Seems like I am always negative, but I am not too far from Macon, and Bibb County’s school system is the epitome of a cluster. A very large % of kids go to private schools there. (The number of black kids in the private schools there has increased.) Mt. De-sales, Tatnall Square Academy, Stratford and FPD are just a few of the thriving private schools there. Examine closely, Maureen, and you will see why they, along with smaller schools like Windsor and Central Fellowship will continue to thrive. Macon is the only city (now consolidated) that had partisan city elections. Since consolidation has passed, and along with it non-partisan elections, a group has now filed with the Justice Department. As usual (elephant in the room) race is a problem there, and will continue to be for the forseeable future. However, the school system in Macon is as “boogered up” as any.

Thurston Howell IV

February 20th, 2013
4:37 pm

Two points:

1) “Bizarre behavior” by the super. We need to elect superintendents. Then we can get rid of their sorry rear ends if they go rogue. Instead of just making a bare majority on a school board happy,the superintendent would have to answer to ALL stakeholders if he/she was elected.

2) Taking away taxing authority simply puts Bibb on a par with other counties. Nothing nefarious here,the model needs changing.

Georgia coach

February 20th, 2013
6:04 pm

Cecil staton cheated Georgia Southern out of thousands in broadcast fees. He is hardly a good source about anyone’s finances.

Hissy fit

February 20th, 2013
6:35 pm

School boards are not under assault. BAD school boards are under assault.


February 20th, 2013
7:01 pm

I live in Macon and have a child in this district. I believe the newly elected board members should be allowed to try to right the ship before passage of a bill like this. If you really want to see how bad things are, take a look at our local news on Dr. Romain Dallemand. Our system is almost bankrupt because 5 board members gave him carte blanche with everything he wanted. In 2014-2015, we are looking at being $8M in the hole, after having a budget surplus of, I believe, around $29M prior to his arrival. Bibb County needs people who will stand up to this superintendent, and I believe we now have 4 on the board who will do what is truly best for our students. While Dr. Dallemand had over-the-moon ideas, some were good. Many were not, and many were and are expensive. We’ve been told on numerous occasions that if Bibb doesn’t have the money, the new policy or expenditure won’t be put into place. That never happened with the old board. Anything Dallemand wanted, Dallemand got. Hopefully our new board can provide a path back to fiscal responsibility and the fundamentals of education will be placed back into the teachers’ hands. Don’t believe me? Look at all the news articles from our area. Google him. You will be amazed at all the money he has spent, and even some of it on fine meals, hotels, and limos for himself.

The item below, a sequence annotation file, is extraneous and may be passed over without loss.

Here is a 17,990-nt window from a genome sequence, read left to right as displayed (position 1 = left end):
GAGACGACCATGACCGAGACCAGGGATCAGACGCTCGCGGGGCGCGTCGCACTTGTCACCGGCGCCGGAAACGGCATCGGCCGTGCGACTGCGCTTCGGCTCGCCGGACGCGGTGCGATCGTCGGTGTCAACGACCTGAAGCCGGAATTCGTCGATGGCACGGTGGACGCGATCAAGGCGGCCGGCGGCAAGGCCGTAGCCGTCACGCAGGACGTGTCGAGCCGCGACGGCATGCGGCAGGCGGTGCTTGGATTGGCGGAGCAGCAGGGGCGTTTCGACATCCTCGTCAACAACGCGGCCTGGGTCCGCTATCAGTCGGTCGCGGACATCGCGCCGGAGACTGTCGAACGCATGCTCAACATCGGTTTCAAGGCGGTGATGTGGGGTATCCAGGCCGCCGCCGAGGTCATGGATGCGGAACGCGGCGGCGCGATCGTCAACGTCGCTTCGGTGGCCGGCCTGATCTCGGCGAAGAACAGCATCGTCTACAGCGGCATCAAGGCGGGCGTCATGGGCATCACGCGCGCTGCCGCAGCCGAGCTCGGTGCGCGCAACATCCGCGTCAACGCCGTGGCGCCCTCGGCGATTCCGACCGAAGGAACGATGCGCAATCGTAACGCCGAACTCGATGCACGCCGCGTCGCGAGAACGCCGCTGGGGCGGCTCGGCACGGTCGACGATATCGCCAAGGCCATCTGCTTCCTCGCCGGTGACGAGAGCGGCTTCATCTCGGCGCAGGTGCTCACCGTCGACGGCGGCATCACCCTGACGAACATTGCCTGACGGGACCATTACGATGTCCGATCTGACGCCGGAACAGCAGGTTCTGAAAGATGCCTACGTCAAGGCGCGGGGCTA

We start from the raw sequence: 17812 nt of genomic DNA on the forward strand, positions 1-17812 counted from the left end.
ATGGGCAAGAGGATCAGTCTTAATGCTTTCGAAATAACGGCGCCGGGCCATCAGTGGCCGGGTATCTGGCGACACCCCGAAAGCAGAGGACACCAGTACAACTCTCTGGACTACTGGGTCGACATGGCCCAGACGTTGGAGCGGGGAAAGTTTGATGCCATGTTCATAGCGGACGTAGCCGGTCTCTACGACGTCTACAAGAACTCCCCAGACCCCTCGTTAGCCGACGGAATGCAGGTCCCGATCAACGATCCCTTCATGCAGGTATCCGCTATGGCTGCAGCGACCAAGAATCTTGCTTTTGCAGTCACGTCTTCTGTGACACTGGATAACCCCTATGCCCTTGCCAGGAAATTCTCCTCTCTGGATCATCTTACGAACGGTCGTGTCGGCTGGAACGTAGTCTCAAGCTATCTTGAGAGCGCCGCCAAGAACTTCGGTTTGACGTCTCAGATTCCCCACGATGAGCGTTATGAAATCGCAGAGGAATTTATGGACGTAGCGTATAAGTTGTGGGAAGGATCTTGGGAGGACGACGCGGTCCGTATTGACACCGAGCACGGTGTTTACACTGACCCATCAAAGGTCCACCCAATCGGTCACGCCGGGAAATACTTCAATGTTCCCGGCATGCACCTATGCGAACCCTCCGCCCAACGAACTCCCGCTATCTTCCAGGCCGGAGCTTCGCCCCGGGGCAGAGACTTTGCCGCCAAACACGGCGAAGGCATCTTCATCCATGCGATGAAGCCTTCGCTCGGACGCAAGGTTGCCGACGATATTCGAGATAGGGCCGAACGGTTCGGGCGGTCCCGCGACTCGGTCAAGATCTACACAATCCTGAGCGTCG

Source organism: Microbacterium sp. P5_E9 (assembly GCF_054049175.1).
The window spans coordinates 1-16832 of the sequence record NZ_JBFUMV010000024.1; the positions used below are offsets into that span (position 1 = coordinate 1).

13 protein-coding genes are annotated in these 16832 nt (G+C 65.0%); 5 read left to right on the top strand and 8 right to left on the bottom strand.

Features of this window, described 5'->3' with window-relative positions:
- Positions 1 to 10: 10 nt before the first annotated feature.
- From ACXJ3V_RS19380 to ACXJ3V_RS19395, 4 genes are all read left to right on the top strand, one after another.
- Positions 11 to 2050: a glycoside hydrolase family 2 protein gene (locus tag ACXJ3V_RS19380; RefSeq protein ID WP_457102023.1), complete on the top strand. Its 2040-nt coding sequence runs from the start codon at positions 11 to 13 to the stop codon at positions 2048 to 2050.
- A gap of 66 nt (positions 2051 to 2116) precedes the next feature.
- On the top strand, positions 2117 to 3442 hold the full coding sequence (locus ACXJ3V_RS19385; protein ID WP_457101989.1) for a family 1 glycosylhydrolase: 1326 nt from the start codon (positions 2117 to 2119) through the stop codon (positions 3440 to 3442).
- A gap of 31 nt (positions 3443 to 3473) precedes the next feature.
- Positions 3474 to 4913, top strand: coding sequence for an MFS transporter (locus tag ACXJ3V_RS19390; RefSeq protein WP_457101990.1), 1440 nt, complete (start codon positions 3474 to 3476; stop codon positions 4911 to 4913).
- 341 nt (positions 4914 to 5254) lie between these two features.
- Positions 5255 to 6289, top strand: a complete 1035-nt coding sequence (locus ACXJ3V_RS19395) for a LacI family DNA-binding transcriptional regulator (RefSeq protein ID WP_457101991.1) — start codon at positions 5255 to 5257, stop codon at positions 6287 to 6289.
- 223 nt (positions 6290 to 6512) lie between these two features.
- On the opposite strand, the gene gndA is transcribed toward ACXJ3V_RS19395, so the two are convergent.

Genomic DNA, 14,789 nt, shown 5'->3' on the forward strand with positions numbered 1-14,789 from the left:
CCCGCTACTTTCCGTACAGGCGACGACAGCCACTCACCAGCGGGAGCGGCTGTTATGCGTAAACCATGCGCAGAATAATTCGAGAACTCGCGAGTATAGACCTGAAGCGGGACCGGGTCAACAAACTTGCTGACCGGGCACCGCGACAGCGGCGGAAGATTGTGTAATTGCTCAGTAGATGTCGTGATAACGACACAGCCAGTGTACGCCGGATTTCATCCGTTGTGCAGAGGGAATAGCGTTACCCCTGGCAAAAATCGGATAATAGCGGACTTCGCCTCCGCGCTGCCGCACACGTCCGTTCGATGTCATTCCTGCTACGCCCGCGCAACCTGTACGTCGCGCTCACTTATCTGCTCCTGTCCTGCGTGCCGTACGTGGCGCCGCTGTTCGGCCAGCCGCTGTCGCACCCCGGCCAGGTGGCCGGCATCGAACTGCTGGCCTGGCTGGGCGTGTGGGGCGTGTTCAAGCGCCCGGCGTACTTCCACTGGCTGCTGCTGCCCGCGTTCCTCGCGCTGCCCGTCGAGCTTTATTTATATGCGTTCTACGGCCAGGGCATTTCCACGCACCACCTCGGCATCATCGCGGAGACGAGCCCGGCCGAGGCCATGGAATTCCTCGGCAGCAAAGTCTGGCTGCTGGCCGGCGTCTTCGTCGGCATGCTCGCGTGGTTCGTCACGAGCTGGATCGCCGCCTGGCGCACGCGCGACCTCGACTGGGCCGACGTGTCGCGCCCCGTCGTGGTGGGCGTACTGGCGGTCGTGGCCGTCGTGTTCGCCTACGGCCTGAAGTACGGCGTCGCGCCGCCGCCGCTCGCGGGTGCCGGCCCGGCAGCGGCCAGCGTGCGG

February 20th, 2013
8:13 pm

Clear out Dekalb and give it a chance


February 20th, 2013
8:15 pm

most school boards are filled with business people who know little about schools, effective teaching, learning styles, curriculum, testing strategies, evaluation methods…… They get elected with a lot of money and then use the board for their own special interests. That’s why school systems are so messed up. Things never change


February 20th, 2013
9:39 pm

If the Dekalb school board survives, I say let them sink’s the only way to show the dumbo voters in that county what happens when you elect lousy board members.

mountain man

February 20th, 2013
10:22 pm

I hope Dekalb becomes Clayton County II. Let SACS revoke their accreditation. Put an amendment to the constitution to allow cities to create school districts. Let the rest of Dekalb rot. As Thurmond said – you elected them, so suffer the consequences!


February 20th, 2013
10:39 pm

Under seige? I certainly hope so. Every school board I’ve seen or heard about has lost it’s ever freaking mind, and common sense! Raising taxes, bankrupting tax payers while spending like a U.S. president!! Best thing that could ever happen is to wipe the slate clean, and run schools by popular citizen vote!!

Private Citizen

February 21st, 2013
6:30 am

Dave, You left out the part about how school boards treat teachers like charwomen or chai-wallah.

charwoman – a woman hired to do general cleaning, especially in an office or large house. char or (ironically) charlady is an English house cleaner. The term has the same roots as “chore woman”, one hired to do odd chores.

chai wallah – street vendor selling chai latte; a boy or young man who serves tea. The official promotion of tea was as served in the English mode. In other words, like teachers serving tea to British royalty, which is the prevailing mode of how school boards view themselves.

Chai wallah, bring me a tea! Beat the chai wallah, teach them some respect!


February 21st, 2013
8:58 am

No offense, but if you think the cluster in bibb is going to improve, how ’bout that ocean-front property in Wyoming?


February 21st, 2013
6:13 pm

Skipper, no offense taken, but I am not as naive as your post implies. Our board members only took office in January. These new members were voted in exactly because they are good, upstanding people, and because the voters wanted people in who would stop the madness within the school system. So far, they have proven that is what they intend to do. Our superintendent is on his way out. It’s only right that they be given an opportunity to turn the financial fiasco around, as the voters asked them to do. If this bill passes, the taxing authority goes to the newly, yet unformed, Macon-Bibb Commission. The people who are running in those elections know very little about education and their budgets or needs. I definitely don’t want some who are running in charge of my education tax dollars. Our new board of education members do deserve a chance. If they fail, then we must push for a public vote to remove their taxing authority.


February 23rd, 2013
10:12 am

The problems in Macon are so much bigger. yes, race IS a problem. The inner-city schools are going to improve when the ghetto-culture outside the schools improves, and not before, too bad folks do not want to talk about it. All Macon has is power-grabbers who coulc care less about true betterment. Unfortunately, the schools aregoing to have to deal with the students they have. Home training is needed in Macon. The frickin’ schools cannot perform miricles! Call it racial or whatever, but go to one of the ball games…….